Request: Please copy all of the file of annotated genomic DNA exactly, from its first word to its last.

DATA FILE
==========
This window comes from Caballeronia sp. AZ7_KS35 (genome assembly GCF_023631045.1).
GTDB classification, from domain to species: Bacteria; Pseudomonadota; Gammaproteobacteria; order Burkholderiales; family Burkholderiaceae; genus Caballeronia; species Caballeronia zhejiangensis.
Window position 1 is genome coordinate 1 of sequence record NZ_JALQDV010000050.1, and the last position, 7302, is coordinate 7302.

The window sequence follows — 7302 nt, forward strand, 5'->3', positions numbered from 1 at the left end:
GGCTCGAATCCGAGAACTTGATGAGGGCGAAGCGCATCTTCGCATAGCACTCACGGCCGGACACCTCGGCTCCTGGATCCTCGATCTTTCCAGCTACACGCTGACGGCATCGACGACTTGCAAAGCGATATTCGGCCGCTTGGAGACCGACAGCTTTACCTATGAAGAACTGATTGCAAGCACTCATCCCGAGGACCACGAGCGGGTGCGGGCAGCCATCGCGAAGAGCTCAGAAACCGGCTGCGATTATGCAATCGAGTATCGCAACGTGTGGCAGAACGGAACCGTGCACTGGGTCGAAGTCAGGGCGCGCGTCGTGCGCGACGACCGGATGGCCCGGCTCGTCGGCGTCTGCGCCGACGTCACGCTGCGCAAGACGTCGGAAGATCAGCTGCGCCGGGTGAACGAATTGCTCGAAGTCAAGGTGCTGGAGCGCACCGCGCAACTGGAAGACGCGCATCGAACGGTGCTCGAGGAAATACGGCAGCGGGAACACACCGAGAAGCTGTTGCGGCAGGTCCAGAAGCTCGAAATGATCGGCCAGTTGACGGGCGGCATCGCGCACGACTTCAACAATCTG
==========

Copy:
This window comes from Caballeronia sp. AZ7_KS35 (genome assembly GCF_023631045.1).
GTDB classification, from domain to species: Bacteria; Pseudomonadota; Gammaproteobacteria; order Burkholderiales; family Burkholderiaceae; genus Caballeronia; species Caballeronia zhejiangensis.
Window position 1 is genome coordinate 1 of sequence record NZ_JALQDV010000050.1, and the last position, 7302, is coordinate 7302.

The window sequence follows — 7302 nt, forward strand, 5'->3', positions numbered from 1 at the left end:
GGCTCGAATCCGAGAACTTGATGAGGGCGAAGCGCATCTTCGCATAGCACTCACGGCCGGACACCTCGGCTCCTGGATCCTCGATCTTTCCAGCTACACGCTGACGGCATCGACGACTTGCAAAGCGATATTCGGCCGCTTGGAGACCGACAGCTTTACCTATGAAGAACTGATTGCAAGCACTCATCCCGAGGACCACGAGCGGGTGCGGGCAGCCATCGCGAAGAGCTCAGAAACCGGCTGCGATTATGCAATCGAGTATCGCAACGTGTGGCAGAACGGAACCGTGCACTGGGTCGAAGTCAGGGCGCGCGTCGTGCGCGACGACCGGATGGCCCGGCTCGTCGGCGTCTGCGCCGACGTCACGCTGCGCAAGACGTCGGAAGATCAGCTGCGCCGGGTGAACGAATTGCTCGAAGTCAAGGTGCTGGAGCGCACCGCGCAACTGGAAGACGCGCATCGAACGGTGCTCGAGGAAATACGGCAGCGGGAACACACCGAGAAGCTGTTGCGGCAGGTCCAGAAGCTCGAAATGATCGGCCAGTTGACGGGCGGCATCGCGCACGACTTCAACAATCTG